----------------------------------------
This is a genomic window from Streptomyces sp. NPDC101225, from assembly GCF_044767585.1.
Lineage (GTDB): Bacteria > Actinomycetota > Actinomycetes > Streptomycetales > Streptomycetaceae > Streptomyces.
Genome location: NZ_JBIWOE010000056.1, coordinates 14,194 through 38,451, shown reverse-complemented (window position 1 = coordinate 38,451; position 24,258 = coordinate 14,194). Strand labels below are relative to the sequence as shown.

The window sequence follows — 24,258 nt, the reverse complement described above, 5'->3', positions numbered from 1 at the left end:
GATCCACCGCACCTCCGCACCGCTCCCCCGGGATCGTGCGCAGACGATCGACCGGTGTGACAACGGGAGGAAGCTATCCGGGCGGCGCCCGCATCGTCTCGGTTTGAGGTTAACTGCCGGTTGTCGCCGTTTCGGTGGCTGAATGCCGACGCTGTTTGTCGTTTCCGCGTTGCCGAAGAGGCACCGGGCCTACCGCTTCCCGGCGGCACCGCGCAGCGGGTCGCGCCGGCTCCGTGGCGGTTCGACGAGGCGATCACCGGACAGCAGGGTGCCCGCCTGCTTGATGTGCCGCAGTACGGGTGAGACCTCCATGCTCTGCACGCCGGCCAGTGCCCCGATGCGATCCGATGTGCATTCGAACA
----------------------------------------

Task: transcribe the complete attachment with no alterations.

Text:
This is a genomic window from Streptomyces sp. NPDC101225, from assembly GCF_044767585.1.
Lineage (GTDB): Bacteria > Actinomycetota > Actinomycetes > Streptomycetales > Streptomycetaceae > Streptomyces.
Genome location: NZ_JBIWOE010000056.1, coordinates 14,194 through 38,451, shown reverse-complemented (window position 1 = coordinate 38,451; position 24,258 = coordinate 14,194). Strand labels below are relative to the sequence as shown.

The window sequence follows — 24,258 nt, the reverse complement described above, 5'->3', positions numbered from 1 at the left end:
GATCCACCGCACCTCCGCACCGCTCCCCCGGGATCGTGCGCAGACGATCGACCGGTGTGACAACGGGAGGAAGCTATCCGGGCGGCGCCCGCATCGTCTCGGTTTGAGGTTAACTGCCGGTTGTCGCCGTTTCGGTGGCTGAATGCCGACGCTGTTTGTCGTTTCCGCGTTGCCGAAGAGGCACCGGGCCTACCGCTTCCCGGCGGCACCGCGCAGCGGGTCGCGCCGGCTCCGTGGCGGTTCGACGAGGCGATCACCGGACAGCAGGGTGCCCGCCTGCTTGATGTGCCGCAGTACGGGTGAGACCTCCATGCTCTGCACGCCGGCCAGTGCCCCGATGCGATCCGATGTGCATTCGAACA